- Identify your OS and see if there are proper recovery tools
- You're fudge'd! but there is hope ...
- Do NOT quit your session (bash session, terminal window or remote ssh session), do NOT quit/exit it.
Use the history command and recreate your .bash_history file:
history | cut -c 8- > ~/.bash_history
Use your wisdom of the ages to go through the compacted version of your history and recreate whatever you can.
cp ~/.bash_history ~/.bash_history_backup
awk ' !x[$0]++' ~/.bash_history > ~/noDuplicates
mv ~/noDuplicates ~/.bash_history
- If you were on an AWS image, rejoice! It will at least partially recover the basics of your home (~/) directory.
- Set up daily snapshots and backup processes into place.
- There are some decent recovery tools like MacKeeper but chances are that by the time you download it, you'll end up overwriting disk sections that you wanted to recover.
- Know when to give up on a lost cause, get out your blanky, assume the fetal position, suck on your thumb and cry to momma.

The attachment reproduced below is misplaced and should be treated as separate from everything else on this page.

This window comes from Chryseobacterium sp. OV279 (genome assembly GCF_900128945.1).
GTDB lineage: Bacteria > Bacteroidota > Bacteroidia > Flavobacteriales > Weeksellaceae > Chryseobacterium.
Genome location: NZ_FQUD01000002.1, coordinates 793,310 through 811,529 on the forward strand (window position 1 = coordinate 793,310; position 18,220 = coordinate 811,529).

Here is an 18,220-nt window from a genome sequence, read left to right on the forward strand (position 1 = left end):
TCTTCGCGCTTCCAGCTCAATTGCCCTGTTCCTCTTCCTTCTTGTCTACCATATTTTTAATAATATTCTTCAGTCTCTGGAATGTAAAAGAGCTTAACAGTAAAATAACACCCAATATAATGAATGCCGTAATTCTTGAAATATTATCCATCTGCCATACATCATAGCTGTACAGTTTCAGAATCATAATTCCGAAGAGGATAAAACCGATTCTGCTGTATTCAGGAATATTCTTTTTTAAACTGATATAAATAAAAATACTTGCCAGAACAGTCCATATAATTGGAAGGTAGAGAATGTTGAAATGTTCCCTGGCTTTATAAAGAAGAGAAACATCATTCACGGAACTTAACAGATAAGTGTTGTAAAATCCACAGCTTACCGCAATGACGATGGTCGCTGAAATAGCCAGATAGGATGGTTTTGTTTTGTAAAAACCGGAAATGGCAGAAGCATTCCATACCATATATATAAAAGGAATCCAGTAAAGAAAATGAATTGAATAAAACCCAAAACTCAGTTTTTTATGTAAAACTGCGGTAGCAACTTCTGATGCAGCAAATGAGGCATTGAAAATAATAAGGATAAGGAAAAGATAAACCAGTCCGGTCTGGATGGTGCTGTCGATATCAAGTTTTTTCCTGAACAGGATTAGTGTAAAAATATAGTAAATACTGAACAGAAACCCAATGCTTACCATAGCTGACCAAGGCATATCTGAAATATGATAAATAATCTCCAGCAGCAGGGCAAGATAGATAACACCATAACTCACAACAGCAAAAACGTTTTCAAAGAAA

Sunday, April 29, 2012
You just ran rm -rf ... for the ump...zillion...th time in your life and guess what, today you mistyped!!! What to do?
Posted by Tiklup at 5:15 AM
Tuesday, April 24, 2012
- The elasticsearch-jetty plugin can be used to secure an ES instance for direct access.
- If the first wall you hit, happens to be a "gap" in Jetty know-how then refer to the following to get up to speed:
Next, you may struggle with your wish for Jetty to be super-secure vs. how to make it happen:
- Sidebar: The required JAR files will be present in ES_HOME/plugins/jetty once you've setup elasticsearch-jetty.
Getting a CA-signed cert is always such a pain so if you can re-purpose an existing one ... great!
Need to perform some transformations on the available keys & certs? You may refer to http://www.sslshopper.com/article-most-common-openssl-commands.html ... I found the following instructions provided there to be particularly useful:
Convert a PKCS#12 file (.pfx .p12) containing a private key and certificates to PEM
openssl pkcs12 -in keyStore.pfx -out keyStore.pem -nodes
You can add -nocerts to only output the private key or add -nokeys to only output the certificates.
- Using Portecle (wrapped with Jar Bundler) or KeyStore Explorer works well too.
- Need to perform some transformations on the available keys & certs? You may refer to http://www.sslshopper.com/article-most-common-openssl-commands.html ... I found the following instructions provided there to be particularly useful: